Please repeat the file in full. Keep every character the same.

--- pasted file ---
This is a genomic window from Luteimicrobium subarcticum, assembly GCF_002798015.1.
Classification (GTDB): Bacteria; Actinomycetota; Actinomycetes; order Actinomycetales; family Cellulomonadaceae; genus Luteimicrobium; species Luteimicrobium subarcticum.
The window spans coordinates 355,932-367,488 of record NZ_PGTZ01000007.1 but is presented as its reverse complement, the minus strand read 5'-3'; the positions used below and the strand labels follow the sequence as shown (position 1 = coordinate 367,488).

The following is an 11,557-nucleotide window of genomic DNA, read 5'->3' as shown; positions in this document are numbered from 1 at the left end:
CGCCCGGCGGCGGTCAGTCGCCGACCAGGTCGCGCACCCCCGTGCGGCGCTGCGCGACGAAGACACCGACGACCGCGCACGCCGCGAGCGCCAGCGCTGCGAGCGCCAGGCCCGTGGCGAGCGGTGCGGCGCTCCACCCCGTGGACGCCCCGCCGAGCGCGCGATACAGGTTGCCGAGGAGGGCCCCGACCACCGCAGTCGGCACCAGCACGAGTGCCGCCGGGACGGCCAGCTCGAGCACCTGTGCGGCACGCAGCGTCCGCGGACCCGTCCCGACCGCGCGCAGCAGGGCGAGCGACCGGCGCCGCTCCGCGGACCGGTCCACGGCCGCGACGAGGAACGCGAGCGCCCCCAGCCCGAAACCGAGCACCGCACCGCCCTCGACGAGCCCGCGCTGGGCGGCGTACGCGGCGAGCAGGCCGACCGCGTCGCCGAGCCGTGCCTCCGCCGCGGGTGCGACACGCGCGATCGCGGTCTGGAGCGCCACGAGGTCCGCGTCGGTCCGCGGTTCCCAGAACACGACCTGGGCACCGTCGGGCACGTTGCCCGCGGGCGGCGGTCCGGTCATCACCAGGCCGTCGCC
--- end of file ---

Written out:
This is a genomic window from Luteimicrobium subarcticum, assembly GCF_002798015.1.
Classification (GTDB): Bacteria; Actinomycetota; Actinomycetes; order Actinomycetales; family Cellulomonadaceae; genus Luteimicrobium; species Luteimicrobium subarcticum.
The window spans coordinates 355,932-367,488 of record NZ_PGTZ01000007.1 but is presented as its reverse complement, the minus strand read 5'-3'; the positions used below and the strand labels follow the sequence as shown (position 1 = coordinate 367,488).

The following is an 11,557-nucleotide window of genomic DNA, read 5'->3' as shown; positions in this document are numbered from 1 at the left end:
CGCCCGGCGGCGGTCAGTCGCCGACCAGGTCGCGCACCCCCGTGCGGCGCTGCGCGACGAAGACACCGACGACCGCGCACGCCGCGAGCGCCAGCGCTGCGAGCGCCAGGCCCGTGGCGAGCGGTGCGGCGCTCCACCCCGTGGACGCCCCGCCGAGCGCGCGATACAGGTTGCCGAGGAGGGCCCCGACCACCGCAGTCGGCACCAGCACGAGTGCCGCCGGGACGGCCAGCTCGAGCACCTGTGCGGCACGCAGCGTCCGCGGACCCGTCCCGACCGCGCGCAGCAGGGCGAGCGACCGGCGCCGCTCCGCGGACCGGTCCACGGCCGCGACGAGGAACGCGAGCGCCCCCAGCCCGAAACCGAGCACCGCACCGCCCTCGACGAGCCCGCGCTGGGCGGCGTACGCGGCGAGCAGGCCGACCGCGTCGCCGAGCCGTGCCTCCGCCGCGGGTGCGACACGCGCGATCGCGGTCTGGAGCGCCACGAGGTCCGCGTCGGTCCGCGGTTCCCAGAACACGACCTGGGCACCGTCGGGCACGTTGCCCGCGGGCGGCGGTCCGGTCATCACCAGGCCGTCGCC